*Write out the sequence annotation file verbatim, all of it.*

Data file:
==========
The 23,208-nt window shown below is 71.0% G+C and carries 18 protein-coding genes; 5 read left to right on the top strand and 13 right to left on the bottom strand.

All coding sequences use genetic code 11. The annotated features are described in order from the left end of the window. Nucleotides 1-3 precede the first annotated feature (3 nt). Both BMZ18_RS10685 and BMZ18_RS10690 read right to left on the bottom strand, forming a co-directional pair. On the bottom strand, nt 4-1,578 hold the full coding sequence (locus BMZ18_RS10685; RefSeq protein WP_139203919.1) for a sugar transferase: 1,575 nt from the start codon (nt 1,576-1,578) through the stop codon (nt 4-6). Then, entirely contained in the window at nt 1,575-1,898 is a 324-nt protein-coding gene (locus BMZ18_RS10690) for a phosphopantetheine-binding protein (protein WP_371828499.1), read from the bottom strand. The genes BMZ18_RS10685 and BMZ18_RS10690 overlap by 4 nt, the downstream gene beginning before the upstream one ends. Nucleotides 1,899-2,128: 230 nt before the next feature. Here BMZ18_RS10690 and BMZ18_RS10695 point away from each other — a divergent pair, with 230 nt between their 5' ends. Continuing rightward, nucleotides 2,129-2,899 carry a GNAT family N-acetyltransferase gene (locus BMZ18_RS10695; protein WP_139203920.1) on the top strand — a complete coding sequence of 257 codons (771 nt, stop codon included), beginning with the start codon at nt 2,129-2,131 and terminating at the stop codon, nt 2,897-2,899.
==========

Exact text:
The 23,208-nt window shown below is 71.0% G+C and carries 18 protein-coding genes; 5 read left to right on the top strand and 13 right to left on the bottom strand.

All coding sequences use genetic code 11. The annotated features are described in order from the left end of the window. Nucleotides 1-3 precede the first annotated feature (3 nt). Both BMZ18_RS10685 and BMZ18_RS10690 read right to left on the bottom strand, forming a co-directional pair. On the bottom strand, nt 4-1,578 hold the full coding sequence (locus BMZ18_RS10685; RefSeq protein WP_139203919.1) for a sugar transferase: 1,575 nt from the start codon (nt 1,576-1,578) through the stop codon (nt 4-6). Then, entirely contained in the window at nt 1,575-1,898 is a 324-nt protein-coding gene (locus BMZ18_RS10690) for a phosphopantetheine-binding protein (protein WP_371828499.1), read from the bottom strand. The genes BMZ18_RS10685 and BMZ18_RS10690 overlap by 4 nt, the downstream gene beginning before the upstream one ends. Nucleotides 1,899-2,128: 230 nt before the next feature. Here BMZ18_RS10690 and BMZ18_RS10695 point away from each other — a divergent pair, with 230 nt between their 5' ends. Continuing rightward, nucleotides 2,129-2,899 carry a GNAT family N-acetyltransferase gene (locus BMZ18_RS10695; protein WP_139203920.1) on the top strand — a complete coding sequence of 257 codons (771 nt, stop codon included), beginning with the start codon at nt 2,129-2,131 and terminating at the stop codon, nt 2,897-2,899.